My father worked for Kodak, in Rochester, NY, when he was a young man. He was working there when the 1920 census was taken. And I’ve even found an item in an employee newsletter about my father having joined the Army, and being on his way to Fort Lewis for basic training. This caused me to be fascinated by this announcement made at the eastman.org website. The following is from the site.
More than a quarter of a million objects from the photography, technology, and George Eastman Legacy collections are now searchable online
Rochester, N.Y., October 19, 2016 — The George Eastman Museum has launched a new platform that allows public online access to more than 250,000 objects from its world-class collections at eastman.org/collections-online. Objects from the museum’s photography, technology, and George Eastman Legacy collections are now searchable, and more objects from the museum’s vast holdings are being added on an ongoing basis. Objects from the moving image collection will become accessible in the coming months.
“The George Eastman Museum has a long tradition of making our unparalleled collections—encompassing several million objects in the fields of photography, cinema, and photographic and cinematographic technology, as well as objects related to George Eastman—physically accessible to scholars, curators, and the public through our study centers and library, traveling exhibitions, and object loans,” said Bruce Barnes, Ron and Donna Fielding Director, George Eastman Museum. “Online access to our extensive collections will transform the public’s understanding of our holdings and facilitate new forms of collaboration with creators, curators, scholars, and collectors. Whether you are conducting research on a particular subject or simply interested in seeing what works we have by your favorite photographer, you can now do so much more easily.”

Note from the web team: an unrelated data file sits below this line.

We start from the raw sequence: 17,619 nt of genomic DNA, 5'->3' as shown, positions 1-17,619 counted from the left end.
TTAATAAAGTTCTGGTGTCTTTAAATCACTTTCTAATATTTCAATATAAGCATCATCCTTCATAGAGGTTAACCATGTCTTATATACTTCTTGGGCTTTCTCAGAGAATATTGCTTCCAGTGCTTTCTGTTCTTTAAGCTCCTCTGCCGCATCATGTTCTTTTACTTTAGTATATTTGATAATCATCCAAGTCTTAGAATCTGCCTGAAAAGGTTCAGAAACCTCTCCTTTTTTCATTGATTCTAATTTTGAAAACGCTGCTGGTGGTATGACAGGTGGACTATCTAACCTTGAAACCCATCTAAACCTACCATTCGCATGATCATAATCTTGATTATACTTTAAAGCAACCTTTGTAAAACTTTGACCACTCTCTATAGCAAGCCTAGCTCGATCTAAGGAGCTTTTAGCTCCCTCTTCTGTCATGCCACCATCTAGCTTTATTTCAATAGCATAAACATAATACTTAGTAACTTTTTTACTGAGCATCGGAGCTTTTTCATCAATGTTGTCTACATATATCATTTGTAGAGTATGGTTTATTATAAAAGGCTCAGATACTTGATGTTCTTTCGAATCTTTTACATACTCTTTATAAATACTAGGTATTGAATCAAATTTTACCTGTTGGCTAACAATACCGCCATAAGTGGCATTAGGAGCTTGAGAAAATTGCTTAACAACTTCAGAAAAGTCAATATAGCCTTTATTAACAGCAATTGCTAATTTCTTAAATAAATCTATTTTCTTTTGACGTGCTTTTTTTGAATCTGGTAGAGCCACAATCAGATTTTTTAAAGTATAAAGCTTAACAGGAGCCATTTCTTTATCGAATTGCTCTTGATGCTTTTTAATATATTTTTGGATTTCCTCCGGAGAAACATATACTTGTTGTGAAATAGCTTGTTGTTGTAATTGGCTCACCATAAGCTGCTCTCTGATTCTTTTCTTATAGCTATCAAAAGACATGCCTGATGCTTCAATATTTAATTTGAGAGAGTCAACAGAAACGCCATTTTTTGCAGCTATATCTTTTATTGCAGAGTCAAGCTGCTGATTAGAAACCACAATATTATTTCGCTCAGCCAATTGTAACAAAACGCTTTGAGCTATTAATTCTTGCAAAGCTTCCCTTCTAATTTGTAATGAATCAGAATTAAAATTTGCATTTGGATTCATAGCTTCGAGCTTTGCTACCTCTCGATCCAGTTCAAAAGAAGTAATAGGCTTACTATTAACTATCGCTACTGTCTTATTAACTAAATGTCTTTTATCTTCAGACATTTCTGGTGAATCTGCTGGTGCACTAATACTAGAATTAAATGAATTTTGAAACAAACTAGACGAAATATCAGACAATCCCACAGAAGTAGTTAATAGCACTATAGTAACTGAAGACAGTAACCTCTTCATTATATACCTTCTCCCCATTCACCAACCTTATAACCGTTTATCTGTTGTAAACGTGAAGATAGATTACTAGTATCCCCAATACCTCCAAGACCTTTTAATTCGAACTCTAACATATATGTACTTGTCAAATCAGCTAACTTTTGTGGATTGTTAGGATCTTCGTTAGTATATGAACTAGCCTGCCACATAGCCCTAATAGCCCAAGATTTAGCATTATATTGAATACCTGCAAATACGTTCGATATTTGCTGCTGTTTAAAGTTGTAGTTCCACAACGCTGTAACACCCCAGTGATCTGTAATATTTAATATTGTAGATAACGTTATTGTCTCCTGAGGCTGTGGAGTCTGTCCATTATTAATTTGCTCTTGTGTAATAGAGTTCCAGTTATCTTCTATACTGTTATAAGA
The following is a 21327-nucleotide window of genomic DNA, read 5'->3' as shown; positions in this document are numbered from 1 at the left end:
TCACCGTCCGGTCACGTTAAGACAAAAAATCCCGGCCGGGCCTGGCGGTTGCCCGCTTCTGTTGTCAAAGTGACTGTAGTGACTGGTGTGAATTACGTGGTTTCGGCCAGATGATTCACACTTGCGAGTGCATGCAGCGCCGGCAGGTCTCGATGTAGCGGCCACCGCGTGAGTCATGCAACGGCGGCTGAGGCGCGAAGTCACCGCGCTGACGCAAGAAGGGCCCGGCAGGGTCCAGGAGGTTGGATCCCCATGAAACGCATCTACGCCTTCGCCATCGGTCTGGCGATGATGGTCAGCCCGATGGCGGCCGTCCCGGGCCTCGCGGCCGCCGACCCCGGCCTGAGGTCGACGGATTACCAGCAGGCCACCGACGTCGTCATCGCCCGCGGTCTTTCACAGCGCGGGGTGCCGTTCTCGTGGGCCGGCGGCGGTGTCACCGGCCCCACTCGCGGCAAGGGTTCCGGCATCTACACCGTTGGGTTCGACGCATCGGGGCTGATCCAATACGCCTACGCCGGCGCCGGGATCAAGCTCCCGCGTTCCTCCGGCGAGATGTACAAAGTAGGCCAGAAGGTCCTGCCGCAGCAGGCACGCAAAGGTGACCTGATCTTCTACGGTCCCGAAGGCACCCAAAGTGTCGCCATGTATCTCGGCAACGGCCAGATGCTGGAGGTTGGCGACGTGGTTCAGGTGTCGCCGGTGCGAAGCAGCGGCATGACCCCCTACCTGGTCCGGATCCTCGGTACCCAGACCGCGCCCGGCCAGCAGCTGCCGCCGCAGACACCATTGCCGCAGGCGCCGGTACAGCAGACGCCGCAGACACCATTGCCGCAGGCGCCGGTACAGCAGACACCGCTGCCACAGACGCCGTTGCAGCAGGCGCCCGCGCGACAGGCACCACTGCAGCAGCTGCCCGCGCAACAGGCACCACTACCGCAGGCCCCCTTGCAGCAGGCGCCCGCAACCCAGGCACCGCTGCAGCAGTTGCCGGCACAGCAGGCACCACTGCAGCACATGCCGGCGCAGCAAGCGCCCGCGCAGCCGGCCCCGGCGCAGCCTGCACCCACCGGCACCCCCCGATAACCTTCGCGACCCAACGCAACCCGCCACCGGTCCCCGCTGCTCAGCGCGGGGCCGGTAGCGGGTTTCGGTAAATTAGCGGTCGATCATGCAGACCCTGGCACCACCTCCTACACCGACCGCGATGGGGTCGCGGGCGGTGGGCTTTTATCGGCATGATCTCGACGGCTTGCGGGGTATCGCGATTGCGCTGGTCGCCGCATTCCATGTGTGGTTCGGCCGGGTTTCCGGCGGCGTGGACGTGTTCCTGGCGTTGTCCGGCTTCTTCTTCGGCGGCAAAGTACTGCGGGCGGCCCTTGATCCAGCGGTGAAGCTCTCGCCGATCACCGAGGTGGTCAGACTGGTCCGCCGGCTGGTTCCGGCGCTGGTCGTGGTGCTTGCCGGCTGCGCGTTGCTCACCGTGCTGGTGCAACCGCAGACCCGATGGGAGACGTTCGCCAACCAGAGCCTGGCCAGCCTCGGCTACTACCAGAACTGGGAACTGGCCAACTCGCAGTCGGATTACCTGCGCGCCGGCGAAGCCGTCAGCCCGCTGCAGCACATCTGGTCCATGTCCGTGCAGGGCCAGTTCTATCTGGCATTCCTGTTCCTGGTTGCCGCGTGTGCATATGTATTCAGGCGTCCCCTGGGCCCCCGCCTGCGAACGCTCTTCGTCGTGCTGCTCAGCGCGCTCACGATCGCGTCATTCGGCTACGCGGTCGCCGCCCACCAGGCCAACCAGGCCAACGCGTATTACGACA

Although not everything in the George Eastman Museum’s collection is available online, more than a quarter of a million objects are currently searchable by artist, collection, classification, and date. New objects from the collection are being added to the database on a weekly basis.
The museum recently announced a grant award of $148,000 from the Institute of Museum and Library Services, to support the cataloging and digitizing of the museum’s Gabriel Cromer collection. Donated to the museum by Eastman Kodak Company, this is one of the seminal collections of early French photography and is considered the most important collection of such materials outside of France. The Gabriel Cromer collection will be fully accessible online by 2019.
“The launch of our online collection database has been truly transformative for the George Eastman Museum, allowing the world access to explore and discover the myriad wonders of our collection, enhancing the museum’s profile, our contribution to scholarship, and our collaborative capabilities,” added Barnes.
Thanks to ResearchBuzz for the heads-up.